Greater Roadrunners occur throughout the Southwest and into northern California in semi-open, scrubby habitat from below sea level to nearly 10,000 feet. Habitats include areas dominated by creosote, mesquite, chaparral, and tamarisk, as well as grasslands, riparian woodlands and canyons. At higher elevations roadrunners live in pinyon-juniper woodlands and cholla grasslands. Greater Roadrunners have expanded their range into southwest Missouri, western Arkansas, eastern Oklahoma, and Louisiana, where they occupy less typical habitat that includes red juniper landscapes, scrubby woods, loblolly pine forests and upland hardwood stands. Roadrunners avoid heavily forested and densely populated areas, but can tolerate sparser suburban development and open farmland.Back to top
Greater Roadrunners eat mostly animals, including almost anything they can catch: small mammals, reptiles, frogs, toads, insects, centipedes, scorpions, and birds. Roadrunners also eat carrion and prey on bird eggs and chicks. They kill rattlesnakes by pecking them repeatedly in the head. They slam large prey, such as rodents and lizards, against a rock or the ground multiple times to break down the bones and elongate the victim, making it easier to swallow. These opportunistic predators have also been known to grab birds from backyard feeders or nest boxes. In winter, fruit, seeds, and other plant material make up 10 percent of the roadrunner’s diet.Back to top
The pair chooses a nest site 3–10 feet or more off the ground, on a horizontal branch or in the crotch of a sturdy bush, cactus, or small tree. The shaded, well-concealed nest is often located next to a path or streambed that the Greater Roadrunners use when carrying nest-building material and food for nestlings.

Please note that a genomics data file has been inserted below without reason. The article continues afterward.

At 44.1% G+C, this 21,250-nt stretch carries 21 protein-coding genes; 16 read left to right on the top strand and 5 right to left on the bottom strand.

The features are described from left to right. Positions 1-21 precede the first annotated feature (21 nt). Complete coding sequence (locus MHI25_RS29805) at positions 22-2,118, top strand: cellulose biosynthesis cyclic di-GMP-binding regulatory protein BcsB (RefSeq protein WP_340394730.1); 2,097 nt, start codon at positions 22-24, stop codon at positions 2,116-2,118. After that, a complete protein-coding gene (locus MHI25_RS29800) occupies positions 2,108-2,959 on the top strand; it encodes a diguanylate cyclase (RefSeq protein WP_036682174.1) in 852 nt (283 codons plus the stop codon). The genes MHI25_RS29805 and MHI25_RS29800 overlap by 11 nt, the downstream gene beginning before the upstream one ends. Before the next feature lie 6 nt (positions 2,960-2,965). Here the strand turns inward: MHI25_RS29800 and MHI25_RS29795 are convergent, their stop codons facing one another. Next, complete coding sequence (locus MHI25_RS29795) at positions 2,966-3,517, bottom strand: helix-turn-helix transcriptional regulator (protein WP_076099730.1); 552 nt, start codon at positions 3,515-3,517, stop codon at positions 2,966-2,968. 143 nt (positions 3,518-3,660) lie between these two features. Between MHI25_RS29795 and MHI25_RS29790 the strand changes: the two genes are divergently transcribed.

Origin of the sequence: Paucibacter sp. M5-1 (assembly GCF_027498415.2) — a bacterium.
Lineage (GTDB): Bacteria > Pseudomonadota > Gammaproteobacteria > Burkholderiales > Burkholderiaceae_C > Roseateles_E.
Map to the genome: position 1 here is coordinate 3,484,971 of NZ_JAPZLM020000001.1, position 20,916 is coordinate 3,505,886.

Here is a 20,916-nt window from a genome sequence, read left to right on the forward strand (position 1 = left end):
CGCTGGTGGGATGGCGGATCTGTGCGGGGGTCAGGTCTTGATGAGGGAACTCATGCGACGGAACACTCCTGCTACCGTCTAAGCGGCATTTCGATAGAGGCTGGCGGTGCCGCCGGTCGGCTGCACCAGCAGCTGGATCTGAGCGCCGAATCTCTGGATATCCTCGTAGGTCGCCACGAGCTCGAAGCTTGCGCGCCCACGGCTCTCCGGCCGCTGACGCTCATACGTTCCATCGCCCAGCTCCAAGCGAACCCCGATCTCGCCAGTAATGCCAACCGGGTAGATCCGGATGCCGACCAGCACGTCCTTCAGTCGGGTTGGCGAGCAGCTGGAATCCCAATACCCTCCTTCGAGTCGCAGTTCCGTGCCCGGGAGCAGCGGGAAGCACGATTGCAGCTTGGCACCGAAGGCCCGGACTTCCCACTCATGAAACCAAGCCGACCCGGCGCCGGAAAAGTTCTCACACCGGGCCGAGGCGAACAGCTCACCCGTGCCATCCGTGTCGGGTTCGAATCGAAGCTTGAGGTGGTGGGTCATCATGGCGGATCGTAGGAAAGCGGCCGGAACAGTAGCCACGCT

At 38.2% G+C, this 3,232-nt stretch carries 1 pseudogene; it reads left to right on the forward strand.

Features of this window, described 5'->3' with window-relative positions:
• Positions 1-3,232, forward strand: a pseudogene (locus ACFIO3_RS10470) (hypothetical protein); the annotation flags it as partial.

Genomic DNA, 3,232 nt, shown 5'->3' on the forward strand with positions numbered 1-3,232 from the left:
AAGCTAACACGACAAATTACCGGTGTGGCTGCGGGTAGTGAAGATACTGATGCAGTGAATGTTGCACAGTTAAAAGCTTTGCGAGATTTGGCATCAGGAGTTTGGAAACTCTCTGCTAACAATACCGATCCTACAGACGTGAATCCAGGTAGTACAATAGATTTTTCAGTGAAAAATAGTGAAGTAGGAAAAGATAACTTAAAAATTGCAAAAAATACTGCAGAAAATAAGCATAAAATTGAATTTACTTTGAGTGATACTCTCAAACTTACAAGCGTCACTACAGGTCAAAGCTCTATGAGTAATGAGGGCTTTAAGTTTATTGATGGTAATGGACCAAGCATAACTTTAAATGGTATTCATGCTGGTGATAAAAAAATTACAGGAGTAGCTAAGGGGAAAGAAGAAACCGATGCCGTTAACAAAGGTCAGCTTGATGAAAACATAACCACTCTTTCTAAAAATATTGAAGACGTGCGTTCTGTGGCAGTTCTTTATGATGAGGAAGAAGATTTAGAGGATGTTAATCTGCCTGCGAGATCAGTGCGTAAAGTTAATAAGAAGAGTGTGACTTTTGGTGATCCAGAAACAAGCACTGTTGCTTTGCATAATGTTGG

Male Greater Roadrunners bring twigs to the female, which she fashions into a compact platform with a nest cup about 4 inches deep. A male that pauses for too long in his stick-gathering may get reminded with a whining call from his partner, prompting him to get back to work. The finished nest can reach over 17 inches in diameter and 8 inches high, lined with leaves, grasses, feathers, smaller sticks, snakeskin, and flakes of cattle and horse manure. The parents may continue to work on the nest during incubation and build up the sides of the nest as the chicks grow. Pairs sometimes reuse a nest from a previous year.
|Clutch Size:||2-6 eggs|
|Number of Broods:||1-2 broods|
|Egg Length:||1.4-1.8 in (3.5-4.6 cm)|
|Egg Width:||1.1-1.3 in (2.8-3.3 cm)|
|Incubation Period:||19-20 days|
|Egg Description:||White covered with a chalky yellow film, sometimes stained with brown or gray.|
|Condition at Hatching:||Eyes closed but chick strong and active, with black skin and white down along the feather tracts.|